Many of those customers are using Google for data while placing some critical apps with Amazon and Microsoft. “The advantage is flexibility,” says Coca-Cola CTO Alan Boehme, who is spreading his company’s 1,000-plus cloud apps across all three. And while all the cloud companies offer the usual sales incentives to land major accounts—discounts, free trials of new products, engineering help—Google is getting a reputation for buying its way to market share. The company is attempting to lure several large enterprise customers from Amazon with what amounts to a year of free computing, industry sources say. “Google is trying to make up for some gaps by throwing free resources at folks,” says Microsoft’s Guthrie. Greene is unfazed. “All of a sudden, we’re talking to pretty much every top-1,000 company,” she adds.
It’s not difficult to envision a scenario, some industry trackers say, in which all but the more complex cloud tools approach zero in price. While that would seem to favour Google’s strengths and give some indication of its path to success several years from now, Google’s credibility issue remains a serious hindrance. While Google has shown signs of giving Greene total support, it will have to show unusual patience to allow her team to build relationships that even she admits can take years.
More likely, it is Microsoft that will pose the biggest threat to Amazon for cloud leadership. Interest in Azure is at an all-time high, and its leadership team recognises the cloud’s strategic importance.
Microsoft will win out only if Amazon acts less like a Bezos-driven, ruthlessly effective operation. The cracks are there, if you look: AWS’s consistent 20 percent margins are creating a perception that its service is sometimes overpriced. And while plenty of companies across industries already fear the power of Google and Microsoft, Amazon is no different. Its dominance in retail makes AWS unpalatable to some. China’s e-commerce giant, Alibaba, has its own cloud division now; Walmart announced an open-source cloud project called OneOps earlier this year.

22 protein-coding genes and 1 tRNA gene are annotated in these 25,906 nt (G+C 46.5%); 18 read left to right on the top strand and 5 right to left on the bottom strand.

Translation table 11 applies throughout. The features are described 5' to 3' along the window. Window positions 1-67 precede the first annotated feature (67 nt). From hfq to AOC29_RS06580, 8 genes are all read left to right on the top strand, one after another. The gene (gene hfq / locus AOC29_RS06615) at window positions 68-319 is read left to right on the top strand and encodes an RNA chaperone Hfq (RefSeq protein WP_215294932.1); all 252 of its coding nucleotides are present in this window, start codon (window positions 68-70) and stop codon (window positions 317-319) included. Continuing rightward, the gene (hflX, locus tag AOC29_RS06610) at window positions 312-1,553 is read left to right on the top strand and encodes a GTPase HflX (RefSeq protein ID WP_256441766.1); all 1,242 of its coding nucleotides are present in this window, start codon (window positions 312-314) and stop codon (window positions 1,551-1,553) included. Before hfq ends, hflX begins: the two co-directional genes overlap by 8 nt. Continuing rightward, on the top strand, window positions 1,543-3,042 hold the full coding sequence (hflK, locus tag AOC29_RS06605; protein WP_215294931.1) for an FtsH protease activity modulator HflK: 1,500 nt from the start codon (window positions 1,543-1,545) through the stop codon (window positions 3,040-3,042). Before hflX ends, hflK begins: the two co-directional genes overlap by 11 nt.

But bet against Bezos and his team at your own peril. If Amazon senses a threat from Microsoft in the coming months, expect AWS prices to drop while the quality of its tools continues to go up. “People have underestimated how fast Amazon is still innovating,” says Max Gazor, a venture capitalist. “Are we a hard-charging organisation?” Vogels asks. “Yes.” No one who has faced off against Bezos & Co. in retail doubts it.
Unless Amazon charges down the wrong path, it’s hard to see another company reaching $100 billion in revenue first. But if Google can show real traction and if Microsoft can narrow the gap, increasingly savvy companies will benefit from their fight to keep pace with Amazon. At Microsoft, Guthrie takes another stab at the question of whether Azure will ever take pole position in the cloud. “The real winner from all this competition is hopefully the customers,” he says.